A Standard Operating Procedure (SOP) has the wonderful capacity of controlling the quality of work outcomes
With an SOP you can control the distribution of task quality to repeatedly get known results and guaranteed job quality
Slide 14 – A Standard Operating Procedure Removes Randomness in Quality of Work and Markedly Tightens the Work Quality Outcome Distribution Curve
In Plant Wellness Way EAM we control the distribution of quality of work outcomes with a standard operating procedure. We show the effect of an SOP on the distribution of work task quality by getting course Participants to use the job instructions in the slide above.
We explain to the Participants how to follow the job instructions and emphasize the paperclip must be be broken only in this way. The Presenter explains where to position the clip on the corner of a table and how to cycle the paperclip from a zero position to 180° opposite position until it fails. The cycles to failure are then plotted to develop the failure density distribution curve for this standard operating procedure. One such curve is shown in the image below. You will immediately notice the failure density distribution curve is greatly tightened compared to the failure density distribution curve on the previous slide.
Slide 14A – Failure Density Distribution Curve Tightens Drastically by Following the Standard Operating Procedure on How to Break Paperclips
By using the specified instructions in the SOP, the shape of the failure density distribution curve is controlled. The curve is narrowed, with most of the points stacked in a small spread of cycles to failure. The wide distribution in the failure probability density function seen in the prior slide of Activity 1 has become a much narrower distribution curve. The standard operating procedure removed the randomness caused by the various procedures Participants had invented. Using a standard operating procedure controlled the outcomes of 26 people to within a tight performance range.
The new distribution curve also contains useful intelligence. You can see that 24 of the points fall between 11 and 18 cycles to failure, with two outliers, one at seven cycles to failure, and one at 23 cycles to failure. The outliers are abnormal outcomes that do not fit the distribution curve results expected from the SOP. The outlier at seven cycles to failure tells us the person doing the procedure did not follow it correctly. Had they done the SOP right they would have got a point between 11 and 18 cycles to failure. It is necessary to address that person’s practices. You retrain them in the procedure several times and get them to do a few trial runs to prove their new results fall within the required distribution.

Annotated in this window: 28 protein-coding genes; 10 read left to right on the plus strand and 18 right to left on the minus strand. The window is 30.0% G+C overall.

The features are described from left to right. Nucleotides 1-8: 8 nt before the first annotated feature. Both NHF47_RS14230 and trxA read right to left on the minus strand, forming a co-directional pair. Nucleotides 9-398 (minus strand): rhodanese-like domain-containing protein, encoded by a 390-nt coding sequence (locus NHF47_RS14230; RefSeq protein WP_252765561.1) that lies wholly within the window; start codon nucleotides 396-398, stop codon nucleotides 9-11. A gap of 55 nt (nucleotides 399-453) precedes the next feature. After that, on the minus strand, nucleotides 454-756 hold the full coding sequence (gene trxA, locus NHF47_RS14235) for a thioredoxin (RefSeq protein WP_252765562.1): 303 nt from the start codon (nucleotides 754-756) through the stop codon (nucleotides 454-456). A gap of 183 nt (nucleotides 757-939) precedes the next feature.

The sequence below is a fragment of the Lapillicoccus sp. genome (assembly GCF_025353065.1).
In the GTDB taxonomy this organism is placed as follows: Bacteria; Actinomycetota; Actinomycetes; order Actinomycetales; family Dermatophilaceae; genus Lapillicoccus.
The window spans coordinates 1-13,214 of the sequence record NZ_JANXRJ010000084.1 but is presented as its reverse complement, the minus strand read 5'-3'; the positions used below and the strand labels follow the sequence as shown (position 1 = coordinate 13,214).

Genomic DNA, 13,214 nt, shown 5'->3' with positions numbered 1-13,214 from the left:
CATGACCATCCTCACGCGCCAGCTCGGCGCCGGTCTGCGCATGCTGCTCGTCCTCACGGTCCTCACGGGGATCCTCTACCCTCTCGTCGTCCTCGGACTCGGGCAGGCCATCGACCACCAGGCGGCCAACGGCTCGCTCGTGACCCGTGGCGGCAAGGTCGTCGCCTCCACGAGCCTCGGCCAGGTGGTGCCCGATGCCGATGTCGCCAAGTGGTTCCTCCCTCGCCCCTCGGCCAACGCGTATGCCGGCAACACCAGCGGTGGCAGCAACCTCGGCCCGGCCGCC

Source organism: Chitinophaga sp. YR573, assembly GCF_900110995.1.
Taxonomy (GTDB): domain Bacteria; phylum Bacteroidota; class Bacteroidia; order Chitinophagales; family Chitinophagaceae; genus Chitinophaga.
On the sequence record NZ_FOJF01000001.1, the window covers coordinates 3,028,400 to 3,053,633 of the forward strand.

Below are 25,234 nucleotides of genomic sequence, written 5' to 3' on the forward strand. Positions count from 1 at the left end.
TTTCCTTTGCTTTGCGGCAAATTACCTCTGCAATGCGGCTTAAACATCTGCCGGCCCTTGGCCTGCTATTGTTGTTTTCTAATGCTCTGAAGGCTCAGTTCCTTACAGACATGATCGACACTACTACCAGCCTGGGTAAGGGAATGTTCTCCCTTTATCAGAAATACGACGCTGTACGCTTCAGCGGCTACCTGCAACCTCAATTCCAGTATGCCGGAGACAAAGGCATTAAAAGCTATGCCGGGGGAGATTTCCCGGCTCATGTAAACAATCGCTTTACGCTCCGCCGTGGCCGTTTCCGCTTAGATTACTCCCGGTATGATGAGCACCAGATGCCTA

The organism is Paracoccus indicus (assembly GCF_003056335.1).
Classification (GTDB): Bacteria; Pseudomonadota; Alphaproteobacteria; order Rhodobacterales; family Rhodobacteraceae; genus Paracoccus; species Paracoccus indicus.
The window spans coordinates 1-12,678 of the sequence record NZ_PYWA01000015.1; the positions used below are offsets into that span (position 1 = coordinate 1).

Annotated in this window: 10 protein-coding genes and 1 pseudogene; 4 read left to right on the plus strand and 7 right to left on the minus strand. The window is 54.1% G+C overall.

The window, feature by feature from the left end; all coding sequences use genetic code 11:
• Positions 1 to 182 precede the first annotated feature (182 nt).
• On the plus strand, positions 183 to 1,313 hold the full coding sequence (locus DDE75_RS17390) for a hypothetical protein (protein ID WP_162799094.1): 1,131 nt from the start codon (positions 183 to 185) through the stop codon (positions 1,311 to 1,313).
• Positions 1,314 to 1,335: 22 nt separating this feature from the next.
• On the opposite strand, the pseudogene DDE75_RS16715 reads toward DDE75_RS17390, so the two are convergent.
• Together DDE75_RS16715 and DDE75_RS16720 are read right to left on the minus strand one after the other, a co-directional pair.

The most distant outlier, at 23 cycles to failure, is tremendously valuable information. Though the Participant also did not follow the procedure, their approach got far greater reliability than all the other outcomes. It is 7 to 8 cycles to failure longer than the average paperclip service life. If the aim of the SOP was to both control the quality of work outcome and to create a standard operating procedure that delivered greatest reliability, then the person who got the most distant outlier achieved the requirements better than all the rest. It is now necessary to go interview and watch the person who got the furthest outlier to learn how they reached such high reliability. What they did differently to the rest of the group to get longer service life is put into a revised SOP. The new Standard Operating Procedure becomes the company-wide specification. Everyone is then trained and tested in the right way to do the improved SOP. This SOP and training will now ensure every user gets higher reliability to within a known range of results.
This slide is a companion to the new Industrial and Manufacturing Wellness book. The book has extensive information, all the necessary templates, and useful examples of how to design and build your own Plant Wellness Way enterprise asset life cycle management system-of-reliability. Get the book from its publisher, Industrial Press, and Amazon Books.
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